Indus Valley Religion Philosophy


Bronze-age skeletons found in India show civilisation believed in reincarnation

5,000-year-old remains of family excavated in one of world's earliest urban settlements reveal new clues about ancient Harappan Indus culture

The found items are thought to be from the Harrappan Idus civilisation
The found items are thought to be from the Harrappan Idus civilisation Photo: The Art Archive/Alamy
Dean Nelson

By , New Delhi

7:51PM BST 15 Apr 2015

Archaeologists believe they have uncovered the remains of a 5,000-year-old Bronze Age family who died believing they would be reincarnated.

Their remains were discovered intact at one of a number of excavation sites in northern India, and are believed to be from the Harappan Indus civilisation which spread from Sindh in today’s Pakistan to Haryana, close to New Delhi.

The civilisation was first discovered in 1924 by Sir John Marshall’s team of archaeologists excavating ruins at Mohenjodaro, near Larkana, Sindh in modern-day Pakistan.

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They found the world’s oldest surviving city, a planned urban landscape with a grid system of roads, homes with washrooms, ceremonial bathing pools, sculptures and toys.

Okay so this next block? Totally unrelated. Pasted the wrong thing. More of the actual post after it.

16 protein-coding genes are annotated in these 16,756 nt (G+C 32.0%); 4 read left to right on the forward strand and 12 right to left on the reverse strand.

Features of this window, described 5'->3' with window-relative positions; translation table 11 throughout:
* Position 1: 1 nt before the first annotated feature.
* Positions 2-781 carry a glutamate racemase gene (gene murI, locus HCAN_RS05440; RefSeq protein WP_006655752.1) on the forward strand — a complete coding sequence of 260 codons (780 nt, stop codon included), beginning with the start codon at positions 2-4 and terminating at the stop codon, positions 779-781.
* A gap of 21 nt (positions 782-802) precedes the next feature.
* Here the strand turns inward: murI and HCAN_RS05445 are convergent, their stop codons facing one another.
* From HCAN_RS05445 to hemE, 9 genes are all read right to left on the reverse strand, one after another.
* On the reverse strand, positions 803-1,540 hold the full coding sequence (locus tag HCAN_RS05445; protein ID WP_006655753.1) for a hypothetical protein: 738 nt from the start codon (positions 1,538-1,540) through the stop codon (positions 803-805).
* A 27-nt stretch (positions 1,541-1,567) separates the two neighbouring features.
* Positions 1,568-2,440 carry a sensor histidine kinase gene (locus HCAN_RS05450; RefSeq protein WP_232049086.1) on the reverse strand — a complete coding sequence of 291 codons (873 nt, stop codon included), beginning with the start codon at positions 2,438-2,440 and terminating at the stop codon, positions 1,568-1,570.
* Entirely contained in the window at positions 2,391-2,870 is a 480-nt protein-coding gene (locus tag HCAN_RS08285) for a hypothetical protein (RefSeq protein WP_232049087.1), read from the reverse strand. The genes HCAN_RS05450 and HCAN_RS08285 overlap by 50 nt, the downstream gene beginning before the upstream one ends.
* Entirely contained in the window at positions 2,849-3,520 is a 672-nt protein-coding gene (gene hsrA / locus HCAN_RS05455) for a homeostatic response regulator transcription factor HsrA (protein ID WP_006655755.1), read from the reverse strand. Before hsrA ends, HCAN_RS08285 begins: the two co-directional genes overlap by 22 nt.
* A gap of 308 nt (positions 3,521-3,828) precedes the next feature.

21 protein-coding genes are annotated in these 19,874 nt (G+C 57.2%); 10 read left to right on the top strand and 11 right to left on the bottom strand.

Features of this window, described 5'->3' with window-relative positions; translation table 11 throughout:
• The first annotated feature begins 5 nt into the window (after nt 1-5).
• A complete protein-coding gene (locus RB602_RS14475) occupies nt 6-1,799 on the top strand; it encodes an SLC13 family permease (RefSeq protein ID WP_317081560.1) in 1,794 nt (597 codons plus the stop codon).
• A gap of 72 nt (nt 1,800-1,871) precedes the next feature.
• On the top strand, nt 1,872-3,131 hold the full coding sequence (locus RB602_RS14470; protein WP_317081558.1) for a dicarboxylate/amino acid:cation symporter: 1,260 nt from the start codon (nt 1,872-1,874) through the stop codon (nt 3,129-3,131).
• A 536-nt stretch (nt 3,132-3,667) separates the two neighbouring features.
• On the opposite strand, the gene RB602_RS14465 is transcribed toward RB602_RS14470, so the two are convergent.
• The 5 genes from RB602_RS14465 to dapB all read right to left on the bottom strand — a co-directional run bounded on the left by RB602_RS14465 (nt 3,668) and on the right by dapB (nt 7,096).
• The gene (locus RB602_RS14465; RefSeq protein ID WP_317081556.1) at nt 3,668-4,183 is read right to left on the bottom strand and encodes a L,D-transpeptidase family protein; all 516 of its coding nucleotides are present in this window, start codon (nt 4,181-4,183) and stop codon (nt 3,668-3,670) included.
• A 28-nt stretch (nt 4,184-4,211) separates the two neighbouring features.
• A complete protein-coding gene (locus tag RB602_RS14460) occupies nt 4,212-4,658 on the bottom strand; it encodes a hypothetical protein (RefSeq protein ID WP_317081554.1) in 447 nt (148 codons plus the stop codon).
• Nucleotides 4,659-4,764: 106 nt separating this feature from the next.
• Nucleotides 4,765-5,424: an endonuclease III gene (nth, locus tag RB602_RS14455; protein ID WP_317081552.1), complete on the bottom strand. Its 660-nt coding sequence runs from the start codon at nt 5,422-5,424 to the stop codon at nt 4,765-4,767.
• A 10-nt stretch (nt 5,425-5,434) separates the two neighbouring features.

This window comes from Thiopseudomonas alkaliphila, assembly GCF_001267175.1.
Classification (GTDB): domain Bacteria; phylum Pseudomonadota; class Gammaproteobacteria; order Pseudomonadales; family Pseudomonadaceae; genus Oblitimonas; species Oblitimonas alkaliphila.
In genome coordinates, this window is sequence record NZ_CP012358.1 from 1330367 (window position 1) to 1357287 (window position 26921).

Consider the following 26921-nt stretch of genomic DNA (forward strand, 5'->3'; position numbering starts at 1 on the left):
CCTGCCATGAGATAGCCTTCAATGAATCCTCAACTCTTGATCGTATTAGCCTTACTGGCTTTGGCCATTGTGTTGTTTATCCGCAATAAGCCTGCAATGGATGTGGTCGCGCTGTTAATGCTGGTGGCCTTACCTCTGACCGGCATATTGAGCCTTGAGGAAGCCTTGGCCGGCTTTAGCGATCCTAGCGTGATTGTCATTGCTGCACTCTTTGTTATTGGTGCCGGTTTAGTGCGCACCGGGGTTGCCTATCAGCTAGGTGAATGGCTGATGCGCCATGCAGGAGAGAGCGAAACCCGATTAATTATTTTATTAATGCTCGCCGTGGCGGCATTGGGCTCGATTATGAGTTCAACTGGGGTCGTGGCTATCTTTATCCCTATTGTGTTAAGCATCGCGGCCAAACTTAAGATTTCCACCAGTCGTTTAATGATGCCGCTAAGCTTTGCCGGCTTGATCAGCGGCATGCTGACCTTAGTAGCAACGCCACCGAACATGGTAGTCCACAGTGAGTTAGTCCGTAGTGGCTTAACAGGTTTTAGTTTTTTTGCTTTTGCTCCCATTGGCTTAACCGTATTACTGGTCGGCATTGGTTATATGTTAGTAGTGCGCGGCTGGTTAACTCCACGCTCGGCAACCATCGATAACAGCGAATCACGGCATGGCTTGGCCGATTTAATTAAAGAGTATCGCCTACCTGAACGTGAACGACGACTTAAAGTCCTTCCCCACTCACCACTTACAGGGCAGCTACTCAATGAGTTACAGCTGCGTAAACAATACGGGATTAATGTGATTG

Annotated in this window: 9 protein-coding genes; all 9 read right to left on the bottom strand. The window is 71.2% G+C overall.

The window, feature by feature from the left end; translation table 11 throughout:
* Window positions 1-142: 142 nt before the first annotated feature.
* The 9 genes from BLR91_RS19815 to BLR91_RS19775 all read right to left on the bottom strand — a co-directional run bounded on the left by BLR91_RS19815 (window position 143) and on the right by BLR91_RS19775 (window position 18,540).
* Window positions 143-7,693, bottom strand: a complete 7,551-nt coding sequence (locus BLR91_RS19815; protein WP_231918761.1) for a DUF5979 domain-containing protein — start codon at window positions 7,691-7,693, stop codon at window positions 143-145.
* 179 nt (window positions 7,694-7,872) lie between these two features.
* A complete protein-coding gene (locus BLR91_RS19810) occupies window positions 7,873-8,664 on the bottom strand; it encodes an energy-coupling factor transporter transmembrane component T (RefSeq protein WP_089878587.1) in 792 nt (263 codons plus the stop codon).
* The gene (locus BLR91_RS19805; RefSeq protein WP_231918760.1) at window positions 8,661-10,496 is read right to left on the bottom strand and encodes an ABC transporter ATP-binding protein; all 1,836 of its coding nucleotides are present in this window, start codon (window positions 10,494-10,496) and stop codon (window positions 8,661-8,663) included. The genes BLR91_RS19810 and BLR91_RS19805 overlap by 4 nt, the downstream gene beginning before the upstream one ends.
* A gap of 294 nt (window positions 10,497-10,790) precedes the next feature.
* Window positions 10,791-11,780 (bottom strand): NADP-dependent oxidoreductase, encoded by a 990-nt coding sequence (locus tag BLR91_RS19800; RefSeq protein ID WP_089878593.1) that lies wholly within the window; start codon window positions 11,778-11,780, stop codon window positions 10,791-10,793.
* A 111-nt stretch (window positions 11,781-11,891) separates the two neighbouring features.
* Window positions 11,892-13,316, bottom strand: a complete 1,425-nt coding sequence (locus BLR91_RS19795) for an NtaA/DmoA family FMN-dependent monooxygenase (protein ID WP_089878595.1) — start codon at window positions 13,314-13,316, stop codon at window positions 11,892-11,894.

Their finds indicated a developed, sanitary society with good knowledge of urban planning, design, and engineering. One, the celebrated "Dancing Girl’", a small bronze figurine of a scantily clad woman, indicated a culture of performing arts.

Archaeologists from Deccan College in Pune and Seoul University found many similar artifacts to those discovered at Mohenjodaro in Haryana: women’s jewellery, and children’s toys - including a clay model of a dog on a leash indicating early pet ownership.

But excavations around four skeletons of two men, a woman and a child - possibly a family - have uncovered what appears to be the first evidence of the Harappans’ spiritual beliefs.

“We have found some material like pottery with grains of food, and shell bangles located near or around skeletons which enabled us to conclude that the settlers believed in reincarnation,” Nilesh Jhadav, an archaeologist from Deccan College, told the Hindustan Times.


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